Every year, we honor change-makers, trailblazers and those giving back to their local food and agricultural communities. From innovative farmers to grassroots organizers, these are the people who give us hope for the future. Selected from nominations that pour in from every corner of California by people like you, this year’s honorees represent the changing face of California farming and a commitment to equity, access and long-term sustainability. 

Please join us on Tuesday, February 28th at 6pm for the awards ceremony, part of this year’s California Small Farm Conference

New Farmer of the Year:
Miguel Avendano, Siembra y Cosecha Farms

A shining example of growth and a collaborative attitude, Miguel Avendano of Siembra y Cosecha Farms has managed to kick start his own farm business while working alongside partners to tackle hunger in his community. By partnering with local and state organizations, he’s made his operation a key part of emergency food distribution programs reaching schools, families, and organizations in Tulare County with culturally appropriate food especially for rural regions comprised of farmworkers and other immigrant and under-served communities. Miguel is always open to talk and explore new opportunities, opening up his farm to better educate government officials, TA providers and potential buyers, all of this despite language barriers. We can’t wait to see where Miguel goes next and are looking forward to the growth of Siembra y Cosecha.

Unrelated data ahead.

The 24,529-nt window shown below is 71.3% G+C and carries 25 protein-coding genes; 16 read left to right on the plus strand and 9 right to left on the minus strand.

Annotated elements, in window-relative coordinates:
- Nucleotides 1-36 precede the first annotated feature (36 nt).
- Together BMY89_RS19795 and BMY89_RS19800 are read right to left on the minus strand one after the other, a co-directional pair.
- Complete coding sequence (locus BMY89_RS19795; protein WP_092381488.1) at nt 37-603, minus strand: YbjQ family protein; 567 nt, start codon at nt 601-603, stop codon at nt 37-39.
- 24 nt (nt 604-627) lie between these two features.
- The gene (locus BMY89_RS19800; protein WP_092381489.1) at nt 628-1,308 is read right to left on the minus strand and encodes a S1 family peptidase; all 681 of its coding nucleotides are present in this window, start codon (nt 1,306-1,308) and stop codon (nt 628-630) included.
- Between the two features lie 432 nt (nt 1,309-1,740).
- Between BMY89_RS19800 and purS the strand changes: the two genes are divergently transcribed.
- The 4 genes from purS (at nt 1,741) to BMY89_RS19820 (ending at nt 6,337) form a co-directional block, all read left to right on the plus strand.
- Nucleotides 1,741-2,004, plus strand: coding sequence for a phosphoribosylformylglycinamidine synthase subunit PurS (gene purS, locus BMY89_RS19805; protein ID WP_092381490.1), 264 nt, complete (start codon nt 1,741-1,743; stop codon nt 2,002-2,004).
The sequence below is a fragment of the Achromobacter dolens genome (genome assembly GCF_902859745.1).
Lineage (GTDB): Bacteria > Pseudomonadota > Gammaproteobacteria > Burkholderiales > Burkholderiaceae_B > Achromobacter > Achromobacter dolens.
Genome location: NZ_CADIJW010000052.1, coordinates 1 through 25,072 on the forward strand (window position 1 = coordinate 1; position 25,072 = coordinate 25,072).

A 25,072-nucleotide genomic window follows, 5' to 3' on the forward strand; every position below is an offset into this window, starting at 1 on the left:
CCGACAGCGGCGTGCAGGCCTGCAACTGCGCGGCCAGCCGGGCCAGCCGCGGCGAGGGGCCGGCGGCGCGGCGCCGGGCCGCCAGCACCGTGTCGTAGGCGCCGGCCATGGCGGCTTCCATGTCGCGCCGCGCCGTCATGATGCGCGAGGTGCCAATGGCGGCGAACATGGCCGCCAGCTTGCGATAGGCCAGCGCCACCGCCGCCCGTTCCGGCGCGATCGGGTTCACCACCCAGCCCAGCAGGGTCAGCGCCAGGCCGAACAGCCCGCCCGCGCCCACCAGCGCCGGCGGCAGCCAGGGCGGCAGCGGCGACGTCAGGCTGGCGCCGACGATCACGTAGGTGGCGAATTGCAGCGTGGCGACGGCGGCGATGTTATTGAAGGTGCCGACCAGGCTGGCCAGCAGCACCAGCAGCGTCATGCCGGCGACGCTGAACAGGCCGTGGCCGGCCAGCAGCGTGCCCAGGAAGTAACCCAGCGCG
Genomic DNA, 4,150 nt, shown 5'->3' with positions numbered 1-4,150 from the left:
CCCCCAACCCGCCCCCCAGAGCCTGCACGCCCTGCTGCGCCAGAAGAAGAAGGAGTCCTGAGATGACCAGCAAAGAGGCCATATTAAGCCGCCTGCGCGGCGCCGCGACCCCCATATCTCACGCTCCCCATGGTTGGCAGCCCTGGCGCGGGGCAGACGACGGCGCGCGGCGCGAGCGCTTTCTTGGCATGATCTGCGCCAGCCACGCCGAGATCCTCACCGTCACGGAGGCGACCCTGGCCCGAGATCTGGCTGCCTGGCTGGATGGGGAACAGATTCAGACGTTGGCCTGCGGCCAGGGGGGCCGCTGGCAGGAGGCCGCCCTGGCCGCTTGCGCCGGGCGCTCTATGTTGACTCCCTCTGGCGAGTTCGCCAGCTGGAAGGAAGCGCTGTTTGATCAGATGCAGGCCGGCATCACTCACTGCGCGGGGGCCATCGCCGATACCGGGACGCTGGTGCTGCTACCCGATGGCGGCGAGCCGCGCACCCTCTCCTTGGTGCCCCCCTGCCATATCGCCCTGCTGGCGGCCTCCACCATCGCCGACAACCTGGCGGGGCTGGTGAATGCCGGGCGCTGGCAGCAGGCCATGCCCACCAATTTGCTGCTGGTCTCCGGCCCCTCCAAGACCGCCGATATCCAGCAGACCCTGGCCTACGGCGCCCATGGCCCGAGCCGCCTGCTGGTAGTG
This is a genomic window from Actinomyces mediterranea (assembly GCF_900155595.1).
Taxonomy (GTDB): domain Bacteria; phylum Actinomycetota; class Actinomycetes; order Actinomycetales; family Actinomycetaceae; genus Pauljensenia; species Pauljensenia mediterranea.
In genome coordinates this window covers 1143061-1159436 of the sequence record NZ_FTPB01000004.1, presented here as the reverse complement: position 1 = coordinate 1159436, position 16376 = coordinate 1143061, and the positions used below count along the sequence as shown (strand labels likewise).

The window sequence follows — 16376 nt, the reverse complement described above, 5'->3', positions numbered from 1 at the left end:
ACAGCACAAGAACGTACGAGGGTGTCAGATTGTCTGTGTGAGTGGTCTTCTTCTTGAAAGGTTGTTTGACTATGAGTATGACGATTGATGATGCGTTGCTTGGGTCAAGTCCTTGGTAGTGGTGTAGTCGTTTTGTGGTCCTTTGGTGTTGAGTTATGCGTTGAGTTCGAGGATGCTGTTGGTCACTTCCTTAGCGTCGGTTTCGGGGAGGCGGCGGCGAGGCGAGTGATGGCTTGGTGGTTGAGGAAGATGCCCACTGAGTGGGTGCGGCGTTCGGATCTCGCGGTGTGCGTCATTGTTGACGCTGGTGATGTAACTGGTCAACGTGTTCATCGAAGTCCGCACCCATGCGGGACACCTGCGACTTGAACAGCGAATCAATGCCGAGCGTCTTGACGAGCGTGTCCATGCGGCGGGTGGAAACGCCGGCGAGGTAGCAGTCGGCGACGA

Legacy Farmer of the Year:
J.R. Organics

Do the math: Joe Rodriguez Sr. has been working the land for more than 65 years. His son, Joe Jr., who currently leads this family enterprise in Escondido, CA and who transitioned the farm to organic way back in 1986, has put in more than 45 years. Michael, Joe’s nephew, has more than 14 years under his belt. Add in all the other family members who contribute to the farm in some way or another, and you’re looking at an eon of cumulative experience and commitment. From producing their own compost to managing a CSA to selling direct at farmers markets all over Southern California, J.R. Organics is the true embodiment of an agricultural legacy passed on through the generations.  We commend them and all they bring to their community and wish them many more years to come!

Farmer Advocate of the Year:
Patricia Miller

Patricia Miller is a farmer, activist and food systems catalyst. From co-founding the California Black Farmers Rising to BUFA: the Black Urban Farmer’s Association, Patricia has worked locally in her community to bring more local and organic foods to young people and families while also teaching the next generation how to grow their own food. As one nominator described, “she is the epitome of the term ‘ag-tivist’ and highly deserving of this honor and recognition.”  Patricia has advocated for better food in Stockton’s schools, worked diligently to make critical connections between youth of color in Stockton with their food and increase their choices for healthier foods through policy advocacy within the school board.

There is no stone Patricia is not willing to turn over and no hand she is not willing to shake or place she is unwilling to go to be the change she wishes to see in the world and that is why she is CAFF’s 2023 Farm Advocate of the Year!

Food Business of the Year:
Fresno BIPOC Produce